Businesses hit hard by Idaho fire

With evacuations in place and smoke making the outdoors less enjoyable, mountain towns lose customers.

sberg@idahostatesman.comAugust 19, 2013 

  • A friend in need: Getting possessions out before wildfire reaches a home

    With fire threatening her family’s house near Hailey, Bev Harad found a reason to be grateful.

    She was already at her regular home in Boise when the order came to evacuate the Hailey house. She had left four days earlier because smoke from the Pony and Elk complexes to the west made her time in the mountains less enjoyable.

    She had a list of irreplaceable items she wanted retrieved from the Hailey house, but she had no way of getting to them before the evacuation deadline was in place. Through Facebook, offers to help came pouring in.

    A friend managed to get the items just as deputies were making sure people were out of their homes.

    “In times of crisis, it’s amazing how many people are so good,” Harad said.

    Harad admitted, however, that watching the fire’s boundaries creep toward her house was unnerving. Part of the stress comes from not knowing exactly how close the flames are.

    “It could have been in the backyard,” she said.

There was defiance in the greeting on Ketchum Grill’s answering machine Sunday afternoon.

“We are open,” it said. “We will remain open until the sheriff department tells us we must evacuate.”

The greeting went on to encourage the listener to come have dinner at the restaurant. But the number of potential customers in the region had dwindled, with thousands of people already evacuated from their homes and thousands more warned that evacuation could be around the corner.

As of Sunday night, Blaine County Sheriff Gene Ramsey was not allowing people to return to evacuated areas just north of Hailey. A county spokesman said the sheriff was considering removing mandatory evacuation orders for a few hundred people in that area. The decision was likely to come Mondaymorning, the spokesman said.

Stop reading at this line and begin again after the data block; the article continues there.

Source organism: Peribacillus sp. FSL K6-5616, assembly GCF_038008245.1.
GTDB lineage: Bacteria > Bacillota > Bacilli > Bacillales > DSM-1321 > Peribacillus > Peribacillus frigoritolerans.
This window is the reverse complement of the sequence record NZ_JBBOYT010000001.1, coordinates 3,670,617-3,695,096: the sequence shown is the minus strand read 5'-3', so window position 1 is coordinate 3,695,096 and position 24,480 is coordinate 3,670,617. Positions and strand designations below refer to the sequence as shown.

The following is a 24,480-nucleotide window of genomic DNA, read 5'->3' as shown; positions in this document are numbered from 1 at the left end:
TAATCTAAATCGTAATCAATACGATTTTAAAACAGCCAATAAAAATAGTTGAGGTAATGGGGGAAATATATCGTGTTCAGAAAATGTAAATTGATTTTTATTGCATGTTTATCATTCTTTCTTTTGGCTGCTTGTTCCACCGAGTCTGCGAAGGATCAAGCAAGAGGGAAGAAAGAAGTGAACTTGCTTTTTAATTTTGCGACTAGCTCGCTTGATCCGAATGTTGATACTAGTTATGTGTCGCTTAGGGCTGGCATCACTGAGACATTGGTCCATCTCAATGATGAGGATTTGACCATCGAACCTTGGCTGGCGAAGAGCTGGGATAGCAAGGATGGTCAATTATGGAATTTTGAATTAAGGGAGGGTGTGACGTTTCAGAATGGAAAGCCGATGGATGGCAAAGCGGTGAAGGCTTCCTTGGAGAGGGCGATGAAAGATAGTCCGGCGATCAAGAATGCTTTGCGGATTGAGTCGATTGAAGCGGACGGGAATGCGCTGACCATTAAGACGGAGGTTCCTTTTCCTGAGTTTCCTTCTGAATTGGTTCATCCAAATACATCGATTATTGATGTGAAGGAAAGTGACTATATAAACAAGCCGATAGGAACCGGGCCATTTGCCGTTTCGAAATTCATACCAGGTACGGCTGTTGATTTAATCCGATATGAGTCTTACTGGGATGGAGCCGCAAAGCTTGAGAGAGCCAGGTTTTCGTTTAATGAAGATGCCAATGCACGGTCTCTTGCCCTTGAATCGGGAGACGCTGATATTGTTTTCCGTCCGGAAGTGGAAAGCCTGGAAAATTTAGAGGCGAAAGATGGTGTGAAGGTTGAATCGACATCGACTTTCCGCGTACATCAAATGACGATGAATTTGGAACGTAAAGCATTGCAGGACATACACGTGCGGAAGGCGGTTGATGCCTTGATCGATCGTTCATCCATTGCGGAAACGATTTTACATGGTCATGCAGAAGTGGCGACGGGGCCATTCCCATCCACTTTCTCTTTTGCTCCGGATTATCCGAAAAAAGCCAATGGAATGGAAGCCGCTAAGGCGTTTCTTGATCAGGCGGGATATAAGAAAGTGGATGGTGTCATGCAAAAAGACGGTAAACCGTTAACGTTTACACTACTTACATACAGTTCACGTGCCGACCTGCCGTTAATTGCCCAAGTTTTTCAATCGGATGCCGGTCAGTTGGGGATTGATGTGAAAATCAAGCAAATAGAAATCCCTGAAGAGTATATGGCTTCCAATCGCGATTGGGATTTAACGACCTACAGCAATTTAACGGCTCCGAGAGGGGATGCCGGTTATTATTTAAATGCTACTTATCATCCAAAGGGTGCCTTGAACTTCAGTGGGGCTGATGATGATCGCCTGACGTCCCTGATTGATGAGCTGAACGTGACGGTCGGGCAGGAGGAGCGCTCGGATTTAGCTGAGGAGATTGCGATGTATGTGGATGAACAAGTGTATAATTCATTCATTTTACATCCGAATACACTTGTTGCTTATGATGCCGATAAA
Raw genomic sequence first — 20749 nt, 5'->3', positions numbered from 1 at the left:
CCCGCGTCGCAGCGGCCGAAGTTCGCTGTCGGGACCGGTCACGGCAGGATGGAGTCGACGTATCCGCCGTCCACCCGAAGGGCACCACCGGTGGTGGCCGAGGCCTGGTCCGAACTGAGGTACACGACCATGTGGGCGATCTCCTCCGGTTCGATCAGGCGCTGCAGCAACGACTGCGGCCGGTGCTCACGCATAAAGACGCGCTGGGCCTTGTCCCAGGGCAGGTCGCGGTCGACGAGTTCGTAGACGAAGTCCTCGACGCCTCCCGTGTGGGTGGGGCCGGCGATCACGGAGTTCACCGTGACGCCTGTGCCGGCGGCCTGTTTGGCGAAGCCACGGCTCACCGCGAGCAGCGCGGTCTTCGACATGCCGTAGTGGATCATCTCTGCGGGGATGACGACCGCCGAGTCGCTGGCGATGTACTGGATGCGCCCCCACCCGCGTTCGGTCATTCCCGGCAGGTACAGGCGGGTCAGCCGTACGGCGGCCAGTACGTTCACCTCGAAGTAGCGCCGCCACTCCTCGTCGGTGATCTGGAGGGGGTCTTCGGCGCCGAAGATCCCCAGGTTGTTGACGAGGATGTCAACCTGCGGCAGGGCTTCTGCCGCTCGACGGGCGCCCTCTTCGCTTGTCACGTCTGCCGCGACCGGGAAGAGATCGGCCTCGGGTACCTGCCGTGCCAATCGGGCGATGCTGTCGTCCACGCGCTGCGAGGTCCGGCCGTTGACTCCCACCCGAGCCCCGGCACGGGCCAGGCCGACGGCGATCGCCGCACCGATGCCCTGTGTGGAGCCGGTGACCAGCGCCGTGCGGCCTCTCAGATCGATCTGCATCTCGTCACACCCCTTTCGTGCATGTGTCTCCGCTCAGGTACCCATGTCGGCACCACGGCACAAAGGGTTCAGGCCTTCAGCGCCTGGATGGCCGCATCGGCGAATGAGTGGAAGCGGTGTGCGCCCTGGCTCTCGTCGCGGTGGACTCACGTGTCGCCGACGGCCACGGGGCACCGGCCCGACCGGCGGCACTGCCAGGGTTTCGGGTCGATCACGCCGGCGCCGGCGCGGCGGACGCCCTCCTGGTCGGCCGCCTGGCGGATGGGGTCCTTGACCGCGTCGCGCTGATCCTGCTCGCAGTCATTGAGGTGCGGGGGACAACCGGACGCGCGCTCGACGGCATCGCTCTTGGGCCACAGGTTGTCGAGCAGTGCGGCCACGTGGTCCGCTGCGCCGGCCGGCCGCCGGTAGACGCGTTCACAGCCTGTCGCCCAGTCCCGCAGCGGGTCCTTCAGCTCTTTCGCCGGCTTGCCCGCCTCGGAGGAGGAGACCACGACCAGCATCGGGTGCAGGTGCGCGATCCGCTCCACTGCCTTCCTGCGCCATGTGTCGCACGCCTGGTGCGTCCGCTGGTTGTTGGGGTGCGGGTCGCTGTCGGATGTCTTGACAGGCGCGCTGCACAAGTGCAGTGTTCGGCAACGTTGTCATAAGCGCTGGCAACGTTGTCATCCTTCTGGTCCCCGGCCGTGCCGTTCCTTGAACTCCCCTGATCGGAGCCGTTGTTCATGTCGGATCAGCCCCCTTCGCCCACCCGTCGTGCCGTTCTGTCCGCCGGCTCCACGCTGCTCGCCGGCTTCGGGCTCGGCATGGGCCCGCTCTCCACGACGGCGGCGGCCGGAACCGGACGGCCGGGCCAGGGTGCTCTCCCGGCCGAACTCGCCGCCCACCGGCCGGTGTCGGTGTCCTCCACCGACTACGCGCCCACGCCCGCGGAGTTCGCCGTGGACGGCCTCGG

The Beaver Creek Fire’s effect on businesses across the county was obvious. About 90 percent of Ketchum’s places were closed Friday and Saturday, Ketchum Grill manager Louise Schenck said.

Some of the restaurants were open again Sunday, but business was anything but booming, Schenck said.

“It’s a ghost town,” she said.

Eve Rodriguez, who works at the Burger Grill in Ketchum, said the same thing. She said the fire had devastated business in what is usually a busy time.

Easley Hot Springs just north of Ketchum was in an area that Ramsey ordered evacuated. Galena Lodge, about 25 miles north of Ketchum on Highway 75, closed Saturday after power in the area was shut down.

Erin Zell, co-owner of the lodge, said she was scrambling to help find alternative locations for weddings scheduled to take place at the lodge the next couple of weeks. Zell said she didn’t know how serious the fire’s bottom-line toll would be. The lodge has never gone through this, she said.

“It’s going to be pretty detrimental,” Zell said. “Everybody’s had a great summer up to this point, so you’ve got to be thankful for what you’ve got and know that next summer is going to be better.”

Sven Berg: 377-6275

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